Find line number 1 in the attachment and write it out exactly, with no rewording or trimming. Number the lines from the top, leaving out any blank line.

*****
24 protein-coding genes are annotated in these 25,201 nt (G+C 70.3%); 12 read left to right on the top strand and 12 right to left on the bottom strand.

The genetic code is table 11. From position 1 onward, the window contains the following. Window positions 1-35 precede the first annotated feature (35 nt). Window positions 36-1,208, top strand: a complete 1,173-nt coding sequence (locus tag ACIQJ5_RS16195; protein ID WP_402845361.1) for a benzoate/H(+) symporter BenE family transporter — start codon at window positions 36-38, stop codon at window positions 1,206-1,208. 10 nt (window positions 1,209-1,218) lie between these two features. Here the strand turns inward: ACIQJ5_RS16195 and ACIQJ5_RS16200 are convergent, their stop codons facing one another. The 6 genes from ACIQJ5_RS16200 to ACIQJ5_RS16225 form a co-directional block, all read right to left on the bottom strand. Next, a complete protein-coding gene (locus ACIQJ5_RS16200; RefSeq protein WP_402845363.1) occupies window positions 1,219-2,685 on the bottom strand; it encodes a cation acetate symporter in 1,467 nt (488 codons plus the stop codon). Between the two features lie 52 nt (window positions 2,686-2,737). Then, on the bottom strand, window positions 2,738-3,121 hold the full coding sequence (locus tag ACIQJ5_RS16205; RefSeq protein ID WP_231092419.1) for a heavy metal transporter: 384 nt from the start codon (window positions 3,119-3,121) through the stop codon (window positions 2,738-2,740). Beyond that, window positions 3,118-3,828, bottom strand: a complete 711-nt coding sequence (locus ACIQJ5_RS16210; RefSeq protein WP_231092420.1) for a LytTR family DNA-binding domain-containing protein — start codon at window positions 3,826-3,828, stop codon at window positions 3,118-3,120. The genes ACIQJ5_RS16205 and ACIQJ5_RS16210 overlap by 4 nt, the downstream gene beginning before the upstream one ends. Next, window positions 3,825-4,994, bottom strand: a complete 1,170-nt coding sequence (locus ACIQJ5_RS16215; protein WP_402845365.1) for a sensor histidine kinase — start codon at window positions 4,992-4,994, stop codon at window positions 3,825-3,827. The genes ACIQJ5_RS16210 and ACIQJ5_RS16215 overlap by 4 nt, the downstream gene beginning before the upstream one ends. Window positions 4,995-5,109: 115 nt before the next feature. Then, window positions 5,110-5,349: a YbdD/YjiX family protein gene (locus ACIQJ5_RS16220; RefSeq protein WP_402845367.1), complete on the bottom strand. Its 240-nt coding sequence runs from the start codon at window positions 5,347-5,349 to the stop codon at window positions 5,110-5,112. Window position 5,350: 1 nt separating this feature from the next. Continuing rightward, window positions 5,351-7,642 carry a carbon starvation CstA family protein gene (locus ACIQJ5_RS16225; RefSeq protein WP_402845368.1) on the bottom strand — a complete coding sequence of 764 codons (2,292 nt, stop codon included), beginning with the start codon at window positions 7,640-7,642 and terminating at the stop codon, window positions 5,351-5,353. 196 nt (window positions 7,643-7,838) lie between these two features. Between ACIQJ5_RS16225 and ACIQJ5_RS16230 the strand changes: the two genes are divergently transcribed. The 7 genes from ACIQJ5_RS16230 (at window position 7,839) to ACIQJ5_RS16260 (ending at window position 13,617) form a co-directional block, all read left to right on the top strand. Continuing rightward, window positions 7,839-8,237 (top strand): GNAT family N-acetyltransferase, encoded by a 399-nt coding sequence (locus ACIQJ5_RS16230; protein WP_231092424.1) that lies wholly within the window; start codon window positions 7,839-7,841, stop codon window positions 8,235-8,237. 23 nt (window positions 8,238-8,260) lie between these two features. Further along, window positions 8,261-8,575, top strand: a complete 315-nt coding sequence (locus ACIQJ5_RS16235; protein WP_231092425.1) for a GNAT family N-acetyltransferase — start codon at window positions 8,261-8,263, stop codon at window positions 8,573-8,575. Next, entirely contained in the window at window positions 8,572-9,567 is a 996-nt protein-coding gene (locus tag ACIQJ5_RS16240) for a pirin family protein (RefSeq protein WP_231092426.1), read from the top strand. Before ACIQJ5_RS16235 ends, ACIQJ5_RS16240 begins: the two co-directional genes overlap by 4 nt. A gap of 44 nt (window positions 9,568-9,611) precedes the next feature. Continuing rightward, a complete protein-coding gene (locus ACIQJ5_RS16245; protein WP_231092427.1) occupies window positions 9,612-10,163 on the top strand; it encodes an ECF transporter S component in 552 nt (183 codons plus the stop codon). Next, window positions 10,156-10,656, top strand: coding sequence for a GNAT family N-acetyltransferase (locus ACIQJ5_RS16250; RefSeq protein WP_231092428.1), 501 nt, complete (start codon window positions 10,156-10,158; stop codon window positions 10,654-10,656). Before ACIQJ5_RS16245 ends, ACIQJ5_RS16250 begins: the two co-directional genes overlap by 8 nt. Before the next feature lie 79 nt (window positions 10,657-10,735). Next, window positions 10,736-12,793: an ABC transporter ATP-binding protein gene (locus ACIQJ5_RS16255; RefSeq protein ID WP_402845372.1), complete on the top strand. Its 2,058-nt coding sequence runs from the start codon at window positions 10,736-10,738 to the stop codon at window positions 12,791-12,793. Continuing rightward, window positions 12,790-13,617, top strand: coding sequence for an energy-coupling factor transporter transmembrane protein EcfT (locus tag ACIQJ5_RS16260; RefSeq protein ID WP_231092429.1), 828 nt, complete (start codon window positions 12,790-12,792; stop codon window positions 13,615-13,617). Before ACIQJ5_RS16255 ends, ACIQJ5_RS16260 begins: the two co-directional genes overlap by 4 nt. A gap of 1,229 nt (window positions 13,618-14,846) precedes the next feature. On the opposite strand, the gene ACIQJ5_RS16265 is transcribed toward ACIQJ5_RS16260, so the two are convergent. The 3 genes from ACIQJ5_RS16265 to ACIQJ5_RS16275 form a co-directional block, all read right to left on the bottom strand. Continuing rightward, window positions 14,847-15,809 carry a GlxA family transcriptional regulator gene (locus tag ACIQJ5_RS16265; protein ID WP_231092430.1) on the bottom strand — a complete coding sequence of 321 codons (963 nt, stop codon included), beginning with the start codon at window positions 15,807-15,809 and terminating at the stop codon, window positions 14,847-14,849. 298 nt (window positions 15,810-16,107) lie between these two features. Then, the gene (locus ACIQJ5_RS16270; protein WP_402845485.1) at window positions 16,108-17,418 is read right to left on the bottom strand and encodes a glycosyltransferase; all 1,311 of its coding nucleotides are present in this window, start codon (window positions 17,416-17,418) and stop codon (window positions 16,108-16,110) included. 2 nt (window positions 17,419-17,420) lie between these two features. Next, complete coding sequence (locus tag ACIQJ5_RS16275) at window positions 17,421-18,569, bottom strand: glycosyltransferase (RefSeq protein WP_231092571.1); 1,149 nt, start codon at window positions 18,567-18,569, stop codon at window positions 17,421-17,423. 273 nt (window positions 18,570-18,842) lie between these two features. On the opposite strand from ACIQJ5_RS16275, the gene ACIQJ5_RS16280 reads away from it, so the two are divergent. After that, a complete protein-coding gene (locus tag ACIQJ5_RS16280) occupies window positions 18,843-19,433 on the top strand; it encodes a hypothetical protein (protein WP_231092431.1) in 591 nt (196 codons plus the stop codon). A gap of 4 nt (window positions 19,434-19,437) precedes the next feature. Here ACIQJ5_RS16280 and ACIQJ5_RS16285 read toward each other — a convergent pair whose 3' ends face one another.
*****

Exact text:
24 protein-coding genes are annotated in these 25,201 nt (G+C 70.3%); 12 read left to right on the top strand and 12 right to left on the bottom strand.